A neurotransmitter is a chemical substance produced in the body. It is responsible for a process called synaptic transmission or neurotransmission. In this article, we will discuss the mechanism of neurotransmission, the classification of neurotransmitters and several clinical remarks on disorders related to the excessive and lack of some neurotransmitters function.
The neurotransmitters function
Excitatory neurotransmitters, these types of neurotransmitters have a stimulating effect on the neuron, which means that they increase the probability that the neuron will trigger a potential action. Some of the major excitatory neurotransmitters include adrenaline and norepinephrine.
Inhibitory Neutralizers, these types of neurotransmitters have an inhibitory effect on the neuron; they reduce the likelihood that the neuron will activate the action potential. Some of the major inhibitory neurotransmitters include serotonin and gamma-aminobutyric acid (GABA).
Some neurotransmitters, such as acetylcholine and dopamine, can produce both stimulatory and inhibitory effects depending on the type of receptors present.
Neurotransmitter Modulators, these neurotransmitters, often referred to as neuromodulators, are able to affect a larger number of neurons at the same time. These neuromodulators also affect the operation of other chemical transmitters. When synaptic neurotransmitters release from the axon, it rapidly interacts with other receptor neurons, neuromodulators diffuse over a larger area and operate more slowly.
Types of neurotransmitters
There are many different ways to classify and categorize neurotransmitters. In some cases, they simply divide into monoamines, amino acids, and peptides.
Neurotransmitters can also divide into one of six types:
Gamma-aminobutyric acid (GABA) acts as the main, inhibitory chemical relay of the body. GABA contributes to the vision, motor control and plays a role in the regulation of anxiety. Benzodiazepines, which help to cure anxiety, work by increasing the efficiency of GABA neurotransmitters, which can increase the feeling of relaxation and peace.
Glutamate is the most abundant neurotransmitter in the nervous system in which it plays a role in cognitive functions such as memory and learning. Excessive amounts of glutamate can cause excitotoxicity resulting in cell death. This excitotoxicity causes the accumulation of glutamate connects with some diseases and brain damage, including Alzheimer’s disease, stroke, and seizures.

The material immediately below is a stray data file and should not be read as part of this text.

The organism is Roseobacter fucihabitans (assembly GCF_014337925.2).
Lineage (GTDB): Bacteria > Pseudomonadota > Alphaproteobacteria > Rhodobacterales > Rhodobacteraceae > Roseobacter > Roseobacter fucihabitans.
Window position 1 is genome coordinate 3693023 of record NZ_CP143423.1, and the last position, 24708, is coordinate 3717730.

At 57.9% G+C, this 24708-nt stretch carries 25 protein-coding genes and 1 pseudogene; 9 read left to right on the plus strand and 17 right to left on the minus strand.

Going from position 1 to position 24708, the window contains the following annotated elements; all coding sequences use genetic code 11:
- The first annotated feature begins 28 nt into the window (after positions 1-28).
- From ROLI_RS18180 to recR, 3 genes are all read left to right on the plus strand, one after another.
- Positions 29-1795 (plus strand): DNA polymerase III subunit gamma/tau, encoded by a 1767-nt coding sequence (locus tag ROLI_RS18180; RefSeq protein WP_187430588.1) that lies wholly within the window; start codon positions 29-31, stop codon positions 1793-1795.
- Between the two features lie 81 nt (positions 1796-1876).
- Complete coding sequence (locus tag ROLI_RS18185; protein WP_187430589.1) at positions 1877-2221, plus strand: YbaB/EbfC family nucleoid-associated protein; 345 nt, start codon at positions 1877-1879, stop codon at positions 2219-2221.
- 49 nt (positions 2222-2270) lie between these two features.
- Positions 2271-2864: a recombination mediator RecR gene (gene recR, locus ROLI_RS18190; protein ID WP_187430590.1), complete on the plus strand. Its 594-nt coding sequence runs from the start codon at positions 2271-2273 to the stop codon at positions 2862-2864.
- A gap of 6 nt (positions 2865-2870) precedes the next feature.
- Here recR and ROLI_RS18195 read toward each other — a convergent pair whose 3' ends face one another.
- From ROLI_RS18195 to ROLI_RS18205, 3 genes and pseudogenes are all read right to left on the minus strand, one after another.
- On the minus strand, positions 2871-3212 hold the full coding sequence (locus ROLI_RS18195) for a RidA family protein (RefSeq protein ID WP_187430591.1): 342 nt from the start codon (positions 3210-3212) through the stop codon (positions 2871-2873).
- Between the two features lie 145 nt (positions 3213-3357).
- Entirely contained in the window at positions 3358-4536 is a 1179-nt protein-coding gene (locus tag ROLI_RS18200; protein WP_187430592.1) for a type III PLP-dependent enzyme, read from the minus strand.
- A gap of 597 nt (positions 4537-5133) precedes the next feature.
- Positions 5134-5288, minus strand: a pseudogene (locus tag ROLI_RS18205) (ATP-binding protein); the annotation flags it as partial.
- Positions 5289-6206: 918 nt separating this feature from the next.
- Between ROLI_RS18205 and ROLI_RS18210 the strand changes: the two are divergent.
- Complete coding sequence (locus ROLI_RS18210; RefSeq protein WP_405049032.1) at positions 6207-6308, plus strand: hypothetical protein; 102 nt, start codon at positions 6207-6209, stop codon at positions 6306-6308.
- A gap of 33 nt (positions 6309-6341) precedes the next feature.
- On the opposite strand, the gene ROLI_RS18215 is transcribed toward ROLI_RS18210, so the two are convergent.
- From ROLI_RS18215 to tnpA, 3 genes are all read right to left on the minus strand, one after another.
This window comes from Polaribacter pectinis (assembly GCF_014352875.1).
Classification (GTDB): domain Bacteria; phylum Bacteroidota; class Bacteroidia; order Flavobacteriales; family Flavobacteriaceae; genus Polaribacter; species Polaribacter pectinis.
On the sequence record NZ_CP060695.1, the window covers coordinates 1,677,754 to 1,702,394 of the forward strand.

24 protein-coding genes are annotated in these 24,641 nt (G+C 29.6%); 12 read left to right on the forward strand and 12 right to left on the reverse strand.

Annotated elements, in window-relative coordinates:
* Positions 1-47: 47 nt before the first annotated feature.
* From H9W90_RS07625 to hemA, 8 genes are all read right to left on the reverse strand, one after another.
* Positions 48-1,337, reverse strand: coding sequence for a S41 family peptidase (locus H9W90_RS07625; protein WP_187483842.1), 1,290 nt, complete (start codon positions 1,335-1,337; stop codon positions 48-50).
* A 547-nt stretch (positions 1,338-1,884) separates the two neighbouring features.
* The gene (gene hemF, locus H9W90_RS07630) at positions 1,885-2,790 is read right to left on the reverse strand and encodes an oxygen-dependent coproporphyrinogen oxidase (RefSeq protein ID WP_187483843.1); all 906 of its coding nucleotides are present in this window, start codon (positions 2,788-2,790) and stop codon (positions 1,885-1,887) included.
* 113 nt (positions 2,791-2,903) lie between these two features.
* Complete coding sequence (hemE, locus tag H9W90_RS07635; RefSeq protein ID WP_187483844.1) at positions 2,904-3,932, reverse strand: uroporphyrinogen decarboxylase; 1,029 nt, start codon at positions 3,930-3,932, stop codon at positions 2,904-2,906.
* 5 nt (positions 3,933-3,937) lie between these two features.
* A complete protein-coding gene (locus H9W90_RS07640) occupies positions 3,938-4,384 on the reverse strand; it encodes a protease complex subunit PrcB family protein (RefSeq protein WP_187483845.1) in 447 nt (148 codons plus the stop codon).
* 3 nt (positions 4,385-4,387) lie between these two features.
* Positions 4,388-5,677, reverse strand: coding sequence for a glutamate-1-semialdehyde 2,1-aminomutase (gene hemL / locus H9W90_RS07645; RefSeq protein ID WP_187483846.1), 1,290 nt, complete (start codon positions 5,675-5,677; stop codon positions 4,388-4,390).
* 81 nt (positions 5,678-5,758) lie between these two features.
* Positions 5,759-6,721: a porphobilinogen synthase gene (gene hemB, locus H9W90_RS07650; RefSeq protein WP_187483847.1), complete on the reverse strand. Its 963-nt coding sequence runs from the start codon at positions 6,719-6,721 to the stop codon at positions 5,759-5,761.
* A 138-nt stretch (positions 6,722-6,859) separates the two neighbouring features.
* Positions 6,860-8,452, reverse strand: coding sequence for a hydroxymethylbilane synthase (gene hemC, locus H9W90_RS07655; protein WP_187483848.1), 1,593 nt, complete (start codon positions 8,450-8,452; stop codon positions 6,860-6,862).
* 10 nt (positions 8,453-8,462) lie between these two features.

Oxytocin is both a hormone and a neurotransmitter. It produces from the hypothalamus and plays a role in social recognition, binding, and sexual reproduction. Synthetic oxytocin, such as Pitocin, usually use as an aid in delivery. Both oxytocin and Pitocin cause uterine contraction during delivery.
Endorphins are neurotransmitters that inhibit the transmission of pain signals and promote a sense of euphoria. These chemical transmitters produce naturally with the body in response to pain, but can also trigger with other activities such as aerobic exercise.
Epinephrine is considered to be both a hormone and a neurotransmitter. In general, adrenaline (adrenaline) is a stress hormone released by the adrenal system.
Norepinephrine is a neurotransmitter that plays an important role in vigilance and it involves in the reaction of the body or flight. Its role is to mobilize the body and brain to act in times of danger or stress. The levels of this neurotransmitter are usually the lowest during sleep and the highest during stress.
Histamine proceeds as a neurotransmitter in the brain and spinal cord. It plays a role in allergic reactions and it produces as part of the immune response to pathogens.
Dopamine plays an important role in coordinating body movements. Dopamine also participates in rewards, motivations, and supplements. Several types of addictive drugs increase the level of dopamine in the brain. Parkinson’s disease, which is a degenerative disease that causes tremors and movement anxiety disorders, is caused by the loss of neurons that generate dopamine in the brain.